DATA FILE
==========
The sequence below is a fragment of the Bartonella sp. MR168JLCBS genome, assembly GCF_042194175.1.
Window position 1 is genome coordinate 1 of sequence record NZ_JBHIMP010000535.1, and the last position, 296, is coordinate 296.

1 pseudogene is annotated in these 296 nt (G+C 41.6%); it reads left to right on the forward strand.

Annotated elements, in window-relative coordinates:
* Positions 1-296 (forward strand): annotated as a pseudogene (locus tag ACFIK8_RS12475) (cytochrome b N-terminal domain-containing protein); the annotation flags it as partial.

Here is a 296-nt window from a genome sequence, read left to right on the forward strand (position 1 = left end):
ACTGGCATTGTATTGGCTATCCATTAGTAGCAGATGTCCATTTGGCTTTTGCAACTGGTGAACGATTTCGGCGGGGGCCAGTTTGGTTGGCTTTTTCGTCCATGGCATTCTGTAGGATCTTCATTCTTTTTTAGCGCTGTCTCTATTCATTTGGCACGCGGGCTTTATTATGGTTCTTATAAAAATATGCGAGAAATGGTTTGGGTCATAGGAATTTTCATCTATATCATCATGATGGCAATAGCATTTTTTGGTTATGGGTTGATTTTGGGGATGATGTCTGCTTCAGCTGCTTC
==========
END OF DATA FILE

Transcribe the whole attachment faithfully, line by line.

The sequence below is a fragment of the Bartonella sp. MR168JLCBS genome, assembly GCF_042194175.1.
Window position 1 is genome coordinate 1 of sequence record NZ_JBHIMP010000535.1, and the last position, 296, is coordinate 296.

1 pseudogene is annotated in these 296 nt (G+C 41.6%); it reads left to right on the forward strand.

Annotated elements, in window-relative coordinates:
* Positions 1-296 (forward strand): annotated as a pseudogene (locus tag ACFIK8_RS12475) (cytochrome b N-terminal domain-containing protein); the annotation flags it as partial.

Here is a 296-nt window from a genome sequence, read left to right on the forward strand (position 1 = left end):
ACTGGCATTGTATTGGCTATCCATTAGTAGCAGATGTCCATTTGGCTTTTGCAACTGGTGAACGATTTCGGCGGGGGCCAGTTTGGTTGGCTTTTTCGTCCATGGCATTCTGTAGGATCTTCATTCTTTTTTAGCGCTGTCTCTATTCATTTGGCACGCGGGCTTTATTATGGTTCTTATAAAAATATGCGAGAAATGGTTTGGGTCATAGGAATTTTCATCTATATCATCATGATGGCAATAGCATTTTTTGGTTATGGGTTGATTTTGGGGATGATGTCTGCTTCAGCTGCTTC